ERRC editorial in L’Unita: The Routes of Roma
The strength of democracy in a country, perhaps, can be best measured by this society’s treatment of its vulnerable communities. No doubt that Roma is one of the most vulnerable groups in Europe and in Italy. So far, Italy failed this litmus test with its treatment of Roma in the country.
Italy declared Roma as a “menace to society” and began their high profile war against them in 2008. Authorities, armed with a presidential decree for a State of Emergency from the Berlusconi government, started a passionate hunting campaign against Roma. Under the State of Emergency, fundamental rights of Romani individuals were violated. They were counted, photographed, forcibly and relentlessly evicted, excluded from education, fingerprinted, segregated, harassed and expelled. Rights groups and victims were asking: What is next? Forcing Roma to wear an armband with a capital “R” in yellow?
16 November 2011 was marked as a turning point in this process. On this date, country’s highest administrative court declared the State of Emergency illegal. Human rights defenders as well as the victims of these actions have celebrated this decision. Is Italy changing? Will it start to see the “human” side of the Roma issue and stop seeing it just as a security issue?
The new government gave confusing signals. They stated that they have no intention to re-install Berlusconi’s dire State of Emergency, and they developed a national strategy on Roma Integration for the European Commission, with a clear position against the system of camps. But at the same time they appealed the Council of State’s decision before the Court of Cassation. Furthermore, the government requested the Council of State to suspend the effects of its decision declaring the State of Emergency was illegal, pending the case being decided by the Court of Cassation.
Unfortunately, the Council of State did not stand firmly behind its own decision and accepted the government’s request for suspension (in part, at least).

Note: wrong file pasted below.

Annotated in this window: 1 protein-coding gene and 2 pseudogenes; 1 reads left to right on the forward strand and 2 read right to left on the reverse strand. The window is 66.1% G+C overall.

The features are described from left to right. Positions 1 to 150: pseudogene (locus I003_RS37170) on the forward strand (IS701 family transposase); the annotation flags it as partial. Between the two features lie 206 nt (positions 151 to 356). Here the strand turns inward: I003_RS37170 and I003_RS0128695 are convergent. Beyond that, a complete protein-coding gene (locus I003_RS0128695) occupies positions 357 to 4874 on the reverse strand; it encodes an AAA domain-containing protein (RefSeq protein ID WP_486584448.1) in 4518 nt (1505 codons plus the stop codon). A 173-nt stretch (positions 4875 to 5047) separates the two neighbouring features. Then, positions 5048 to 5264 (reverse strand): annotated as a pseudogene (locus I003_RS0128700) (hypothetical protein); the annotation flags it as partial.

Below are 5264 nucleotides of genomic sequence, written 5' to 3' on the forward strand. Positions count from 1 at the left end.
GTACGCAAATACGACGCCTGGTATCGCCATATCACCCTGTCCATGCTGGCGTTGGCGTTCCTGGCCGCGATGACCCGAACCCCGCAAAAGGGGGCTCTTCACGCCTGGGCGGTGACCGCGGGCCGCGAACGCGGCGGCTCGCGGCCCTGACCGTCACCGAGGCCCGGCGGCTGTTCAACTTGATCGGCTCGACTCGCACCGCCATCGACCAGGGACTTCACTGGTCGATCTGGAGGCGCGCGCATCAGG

Confused? Well, at least we are…
Yet, we are very clear on one point and no one should make any mistake in this: The State of Emergency is not back. The new decision only means that various contracts started under the State of Emergency can go ahead, which will certainly have a negative impact on the housing situation of Roma and Sinti living in formal and semi-formal camps. The Court of Cassation, the highest court in Italy, will still consider the substance of the original decision at a later date.
Now we ask the Italian authorities not to abuse this interim decision. They can prove that they are committed to human rights and democracy by implementing a transparent process, making all decisions in consultation with affected communities. They must make all contracts available to public. The Italian authorities have to concentrate their focus and energy on implementing integration strategies and addressing discrimination, rather than unnecessary security measures and continuing with ill-considered, segregated and short-term housing plans.
Once again, this is an opportunity for the government to prove its sincerity for democracy and human rights. Let’s keep in mind, when it is about testing the democracy in Italy, “all roads lead to Roma”.
This article was published in Italian newspaper L’Unita.